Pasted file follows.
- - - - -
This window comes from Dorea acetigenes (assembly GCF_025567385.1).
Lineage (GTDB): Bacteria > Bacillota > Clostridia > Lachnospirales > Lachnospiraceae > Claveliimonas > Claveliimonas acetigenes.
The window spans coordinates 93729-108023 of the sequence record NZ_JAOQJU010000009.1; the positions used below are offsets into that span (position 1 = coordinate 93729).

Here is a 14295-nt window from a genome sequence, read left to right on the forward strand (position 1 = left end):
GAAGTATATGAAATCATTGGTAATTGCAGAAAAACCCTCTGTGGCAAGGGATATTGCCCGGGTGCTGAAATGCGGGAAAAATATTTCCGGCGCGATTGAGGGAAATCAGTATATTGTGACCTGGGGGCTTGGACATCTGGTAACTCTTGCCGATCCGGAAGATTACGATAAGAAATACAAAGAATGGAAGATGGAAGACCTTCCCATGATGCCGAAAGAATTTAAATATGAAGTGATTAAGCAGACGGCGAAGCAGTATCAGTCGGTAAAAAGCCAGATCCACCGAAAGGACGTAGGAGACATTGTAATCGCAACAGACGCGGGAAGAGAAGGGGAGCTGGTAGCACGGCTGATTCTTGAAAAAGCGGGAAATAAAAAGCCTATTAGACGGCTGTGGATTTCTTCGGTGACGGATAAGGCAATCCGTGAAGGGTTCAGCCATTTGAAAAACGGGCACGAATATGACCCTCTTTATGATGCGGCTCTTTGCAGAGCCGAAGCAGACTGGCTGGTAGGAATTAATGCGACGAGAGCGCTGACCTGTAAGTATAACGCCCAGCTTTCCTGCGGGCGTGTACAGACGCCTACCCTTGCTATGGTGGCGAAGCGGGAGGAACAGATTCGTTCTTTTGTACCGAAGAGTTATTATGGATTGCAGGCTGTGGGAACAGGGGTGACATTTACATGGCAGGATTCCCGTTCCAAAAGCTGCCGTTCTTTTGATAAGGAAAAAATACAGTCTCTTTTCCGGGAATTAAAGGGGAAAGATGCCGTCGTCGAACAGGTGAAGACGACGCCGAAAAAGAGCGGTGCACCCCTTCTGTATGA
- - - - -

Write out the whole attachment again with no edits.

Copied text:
This window comes from Dorea acetigenes (assembly GCF_025567385.1).
Lineage (GTDB): Bacteria > Bacillota > Clostridia > Lachnospirales > Lachnospiraceae > Claveliimonas > Claveliimonas acetigenes.
The window spans coordinates 93729-108023 of the sequence record NZ_JAOQJU010000009.1; the positions used below are offsets into that span (position 1 = coordinate 93729).

Here is a 14295-nt window from a genome sequence, read left to right on the forward strand (position 1 = left end):
GAAGTATATGAAATCATTGGTAATTGCAGAAAAACCCTCTGTGGCAAGGGATATTGCCCGGGTGCTGAAATGCGGGAAAAATATTTCCGGCGCGATTGAGGGAAATCAGTATATTGTGACCTGGGGGCTTGGACATCTGGTAACTCTTGCCGATCCGGAAGATTACGATAAGAAATACAAAGAATGGAAGATGGAAGACCTTCCCATGATGCCGAAAGAATTTAAATATGAAGTGATTAAGCAGACGGCGAAGCAGTATCAGTCGGTAAAAAGCCAGATCCACCGAAAGGACGTAGGAGACATTGTAATCGCAACAGACGCGGGAAGAGAAGGGGAGCTGGTAGCACGGCTGATTCTTGAAAAAGCGGGAAATAAAAAGCCTATTAGACGGCTGTGGATTTCTTCGGTGACGGATAAGGCAATCCGTGAAGGGTTCAGCCATTTGAAAAACGGGCACGAATATGACCCTCTTTATGATGCGGCTCTTTGCAGAGCCGAAGCAGACTGGCTGGTAGGAATTAATGCGACGAGAGCGCTGACCTGTAAGTATAACGCCCAGCTTTCCTGCGGGCGTGTACAGACGCCTACCCTTGCTATGGTGGCGAAGCGGGAGGAACAGATTCGTTCTTTTGTACCGAAGAGTTATTATGGATTGCAGGCTGTGGGAACAGGGGTGACATTTACATGGCAGGATTCCCGTTCCAAAAGCTGCCGTTCTTTTGATAAGGAAAAAATACAGTCTCTTTTCCGGGAATTAAAGGGGAAAGATGCCGTCGTCGAACAGGTGAAGACGACGCCGAAAAAGAGCGGTGCACCCCTTCTGTATGA